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Brendan Simms is a historian of unusual range and ability ... this book is driven by two great master-ideas, and there is hardly a page in it where their presence is not felt ... the reader always has the exhilarating sense of moving swiftly onwards, in a kind of turbocharged Rolls-Royce of historical argumentation ... truly powerful and original (Noel Malcolm Telegraph)
Ought to sit on the desk of every politician, pundit and policy wonk ... [Simms] marshals the great events ... with a breath-stopping assurance. Panoramic, multi-faceted ... sweeping, well-paced narrative ... awesome command. This is top-down European history, diplomatic and political, seen from the soaring eagle's eye. But what an eagle; and what an eye (Boyd Tonkin Independent)
Europe is a superb, sure-footed analysis of how this center of world civilization, technology, and warfare evolved since the fall of Constantinople in 1453. It is unabashedly political history, and the better for being so. Simms's acumen and sharp opinions are a joy to read. This book will be appreciated both by the general reader, and by history teachers everywhere (Paul Kennedy)
Brendan Simms's new history [is] especially timely. He has, in effect, dropped a big stone into the European pond and stood back to watch the ripples spread ... Compelling and provocative ... This is sweeping history, told with verve and panache, and it is all the more refreshing for that (Economist)
This is a brilliant and beautifully written history. From the Holy Roman Empire to the Euro, Brendan Simms shows that one of the constant preoccupations of Europeans has always been the geography, the power and the needs of Germany. Europe is a work of extraordinary scholarship delivered with the lightest of touches. It will be essential, absorbing reading for anyone trying to understand both the past and the present of one of the most productive and most dangerous continents on earth (William Shawcross)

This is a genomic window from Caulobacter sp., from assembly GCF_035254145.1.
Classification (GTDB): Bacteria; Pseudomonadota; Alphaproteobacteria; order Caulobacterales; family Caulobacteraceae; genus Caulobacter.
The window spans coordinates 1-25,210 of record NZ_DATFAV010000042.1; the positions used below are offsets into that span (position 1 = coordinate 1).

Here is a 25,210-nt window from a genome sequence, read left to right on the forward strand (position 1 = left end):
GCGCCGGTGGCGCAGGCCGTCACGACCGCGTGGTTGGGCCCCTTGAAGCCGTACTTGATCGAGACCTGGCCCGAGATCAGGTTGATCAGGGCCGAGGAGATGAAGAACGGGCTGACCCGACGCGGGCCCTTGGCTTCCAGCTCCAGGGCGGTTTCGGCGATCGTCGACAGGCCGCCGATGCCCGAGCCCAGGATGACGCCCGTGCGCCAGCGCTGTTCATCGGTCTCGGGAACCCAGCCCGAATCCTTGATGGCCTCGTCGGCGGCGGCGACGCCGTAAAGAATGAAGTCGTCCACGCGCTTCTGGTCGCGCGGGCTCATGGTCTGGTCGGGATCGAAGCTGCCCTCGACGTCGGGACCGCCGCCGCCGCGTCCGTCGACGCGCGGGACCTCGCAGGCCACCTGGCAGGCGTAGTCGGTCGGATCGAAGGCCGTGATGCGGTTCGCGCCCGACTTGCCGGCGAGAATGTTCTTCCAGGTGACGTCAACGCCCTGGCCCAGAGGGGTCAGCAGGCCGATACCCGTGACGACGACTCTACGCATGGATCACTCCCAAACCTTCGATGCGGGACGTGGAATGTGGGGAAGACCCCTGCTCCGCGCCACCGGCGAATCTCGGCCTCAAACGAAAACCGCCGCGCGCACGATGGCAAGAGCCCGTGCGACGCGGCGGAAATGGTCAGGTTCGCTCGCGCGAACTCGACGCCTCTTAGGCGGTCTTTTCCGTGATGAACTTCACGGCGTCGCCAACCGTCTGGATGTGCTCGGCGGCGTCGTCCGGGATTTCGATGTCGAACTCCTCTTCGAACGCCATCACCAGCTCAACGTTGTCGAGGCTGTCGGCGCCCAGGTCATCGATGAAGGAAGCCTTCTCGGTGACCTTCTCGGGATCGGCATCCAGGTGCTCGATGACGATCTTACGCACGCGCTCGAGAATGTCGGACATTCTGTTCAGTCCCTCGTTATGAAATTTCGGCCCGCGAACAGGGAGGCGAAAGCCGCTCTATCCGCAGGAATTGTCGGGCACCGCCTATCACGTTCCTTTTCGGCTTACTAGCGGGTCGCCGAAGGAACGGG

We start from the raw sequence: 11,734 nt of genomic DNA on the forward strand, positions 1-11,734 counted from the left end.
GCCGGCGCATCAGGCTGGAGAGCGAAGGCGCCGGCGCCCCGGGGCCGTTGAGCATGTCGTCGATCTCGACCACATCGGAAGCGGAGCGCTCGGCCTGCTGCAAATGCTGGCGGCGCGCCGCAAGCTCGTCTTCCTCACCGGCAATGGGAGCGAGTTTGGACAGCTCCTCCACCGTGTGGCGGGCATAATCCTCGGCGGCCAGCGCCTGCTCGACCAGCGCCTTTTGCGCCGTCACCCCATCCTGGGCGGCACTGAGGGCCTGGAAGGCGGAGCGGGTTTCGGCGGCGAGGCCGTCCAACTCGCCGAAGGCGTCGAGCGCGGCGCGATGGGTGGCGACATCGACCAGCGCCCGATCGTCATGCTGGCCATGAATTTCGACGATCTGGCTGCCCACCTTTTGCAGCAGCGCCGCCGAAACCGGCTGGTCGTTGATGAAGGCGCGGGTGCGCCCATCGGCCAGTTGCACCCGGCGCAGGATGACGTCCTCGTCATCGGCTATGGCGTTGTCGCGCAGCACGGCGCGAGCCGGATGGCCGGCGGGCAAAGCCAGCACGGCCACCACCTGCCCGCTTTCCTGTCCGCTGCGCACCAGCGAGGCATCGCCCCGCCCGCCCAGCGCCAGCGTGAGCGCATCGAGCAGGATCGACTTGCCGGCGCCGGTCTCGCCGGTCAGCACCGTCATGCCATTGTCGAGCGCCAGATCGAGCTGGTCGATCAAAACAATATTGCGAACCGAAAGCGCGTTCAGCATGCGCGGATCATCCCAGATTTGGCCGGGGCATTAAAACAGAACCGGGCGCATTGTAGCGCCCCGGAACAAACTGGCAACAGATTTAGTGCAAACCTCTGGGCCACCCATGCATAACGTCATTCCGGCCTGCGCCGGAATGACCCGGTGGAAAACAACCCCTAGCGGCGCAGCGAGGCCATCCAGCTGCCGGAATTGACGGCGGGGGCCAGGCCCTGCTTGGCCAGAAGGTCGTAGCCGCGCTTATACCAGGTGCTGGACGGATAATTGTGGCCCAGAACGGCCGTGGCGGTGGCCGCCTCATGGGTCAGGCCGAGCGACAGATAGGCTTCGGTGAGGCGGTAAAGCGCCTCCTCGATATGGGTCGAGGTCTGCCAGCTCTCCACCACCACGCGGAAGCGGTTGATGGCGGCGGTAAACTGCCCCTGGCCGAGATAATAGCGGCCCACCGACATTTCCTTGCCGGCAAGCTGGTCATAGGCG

A stimulating, impressive history that starts with the Ottoman conquest of Constantinople in 1453 and extends to the present day ... perspicacious and flexible ... an excellent read and its insights into the grand themes of European history are penetrating and lucidly argued (Tony Barber Financial Times)
Unrepentantly old-fashioned, lively and erudite ... The book is centrally concerned, rightly, with Germany, which Simms knows at first hand. Its great strength is that you are always reminded that European countries did not grow autonomously ... Europe is very ambitious in scope ... The references are prodigious, multilingual and extremely useful ... Simms knows what he is talking about (Norman Stone New Statesman)
How do you write a history of Europe ... without making it seem like a list of dates? The answer of Brendan Simms in his new book is both simple and brilliantly successful: take a strong thesis and argue it through from start to finish ... Simms has the breadth of knowledge and clarity of vision to make his case compelling. His book is also immensely entertaining as well as instructive. There are few pages not enlivened by sharp insight, telling vignette or memorable turn of phrase. In short, this is a great book and everyone interested in European history will want to read it (Tim Blanning BBC History Magazine)
There is nothing in the recent literature to match it ... Not only has Simms bitten off a huge chunk of history, he has mastered it with style and an awe-inspiring command of the literature ... [a] Herculean feat of synthesis (Josef Joffe Prospect)